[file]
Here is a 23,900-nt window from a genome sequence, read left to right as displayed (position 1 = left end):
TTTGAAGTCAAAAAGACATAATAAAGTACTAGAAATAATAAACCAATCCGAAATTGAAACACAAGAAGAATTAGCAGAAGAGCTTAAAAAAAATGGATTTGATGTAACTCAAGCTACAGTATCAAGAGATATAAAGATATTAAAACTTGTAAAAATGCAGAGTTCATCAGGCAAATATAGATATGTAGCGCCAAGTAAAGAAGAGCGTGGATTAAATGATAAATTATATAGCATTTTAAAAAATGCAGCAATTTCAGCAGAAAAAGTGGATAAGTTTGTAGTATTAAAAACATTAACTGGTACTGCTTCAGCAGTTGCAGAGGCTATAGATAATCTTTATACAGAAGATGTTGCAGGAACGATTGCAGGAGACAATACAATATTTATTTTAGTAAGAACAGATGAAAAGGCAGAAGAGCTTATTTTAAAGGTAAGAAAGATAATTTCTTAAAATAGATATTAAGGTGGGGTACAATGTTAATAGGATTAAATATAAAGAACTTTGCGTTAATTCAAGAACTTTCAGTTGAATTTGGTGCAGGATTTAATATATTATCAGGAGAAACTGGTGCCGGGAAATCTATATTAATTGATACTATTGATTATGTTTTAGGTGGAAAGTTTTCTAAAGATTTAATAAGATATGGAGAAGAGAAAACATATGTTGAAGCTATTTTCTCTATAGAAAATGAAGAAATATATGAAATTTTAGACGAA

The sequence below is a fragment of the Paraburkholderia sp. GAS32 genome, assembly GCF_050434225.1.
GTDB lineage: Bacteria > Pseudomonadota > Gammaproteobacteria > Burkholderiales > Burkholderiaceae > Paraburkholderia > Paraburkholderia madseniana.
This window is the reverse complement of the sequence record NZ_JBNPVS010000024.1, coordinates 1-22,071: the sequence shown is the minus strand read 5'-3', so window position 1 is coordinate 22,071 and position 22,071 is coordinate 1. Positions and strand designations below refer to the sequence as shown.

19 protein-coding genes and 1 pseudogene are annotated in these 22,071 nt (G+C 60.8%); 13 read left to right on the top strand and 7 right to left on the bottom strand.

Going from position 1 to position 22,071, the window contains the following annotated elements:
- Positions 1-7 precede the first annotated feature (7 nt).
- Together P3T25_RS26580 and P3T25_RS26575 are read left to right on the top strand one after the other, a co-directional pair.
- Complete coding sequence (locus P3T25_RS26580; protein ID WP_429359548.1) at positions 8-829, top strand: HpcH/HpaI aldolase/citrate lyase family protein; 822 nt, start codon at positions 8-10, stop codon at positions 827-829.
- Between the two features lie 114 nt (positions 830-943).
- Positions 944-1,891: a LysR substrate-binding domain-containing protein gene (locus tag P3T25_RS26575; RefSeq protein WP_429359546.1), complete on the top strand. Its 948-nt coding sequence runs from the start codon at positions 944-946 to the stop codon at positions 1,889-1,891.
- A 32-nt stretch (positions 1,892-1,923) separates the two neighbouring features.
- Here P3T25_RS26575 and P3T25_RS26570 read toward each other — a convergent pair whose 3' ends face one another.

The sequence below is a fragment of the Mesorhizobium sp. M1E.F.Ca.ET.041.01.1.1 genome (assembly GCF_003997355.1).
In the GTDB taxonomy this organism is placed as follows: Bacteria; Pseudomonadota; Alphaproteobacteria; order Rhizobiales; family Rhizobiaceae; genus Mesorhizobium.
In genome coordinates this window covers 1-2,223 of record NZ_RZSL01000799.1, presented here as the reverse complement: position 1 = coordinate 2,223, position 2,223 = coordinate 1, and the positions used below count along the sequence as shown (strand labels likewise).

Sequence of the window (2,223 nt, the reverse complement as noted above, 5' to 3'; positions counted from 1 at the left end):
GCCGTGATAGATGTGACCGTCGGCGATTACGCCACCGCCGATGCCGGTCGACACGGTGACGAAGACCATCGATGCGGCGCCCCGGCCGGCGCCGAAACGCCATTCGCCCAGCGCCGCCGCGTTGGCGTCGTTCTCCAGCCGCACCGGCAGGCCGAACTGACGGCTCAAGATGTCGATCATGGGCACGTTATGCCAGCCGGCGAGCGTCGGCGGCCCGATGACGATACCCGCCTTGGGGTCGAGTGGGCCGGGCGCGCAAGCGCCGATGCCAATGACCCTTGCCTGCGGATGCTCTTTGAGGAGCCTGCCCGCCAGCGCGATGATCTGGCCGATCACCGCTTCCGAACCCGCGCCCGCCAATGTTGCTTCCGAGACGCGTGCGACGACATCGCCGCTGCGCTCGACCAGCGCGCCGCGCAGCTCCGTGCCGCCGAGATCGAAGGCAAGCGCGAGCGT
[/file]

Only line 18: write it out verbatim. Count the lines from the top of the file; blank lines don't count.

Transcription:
Sequence of the window (2,223 nt, the reverse complement as noted above, 5' to 3'; positions counted from 1 at the left end):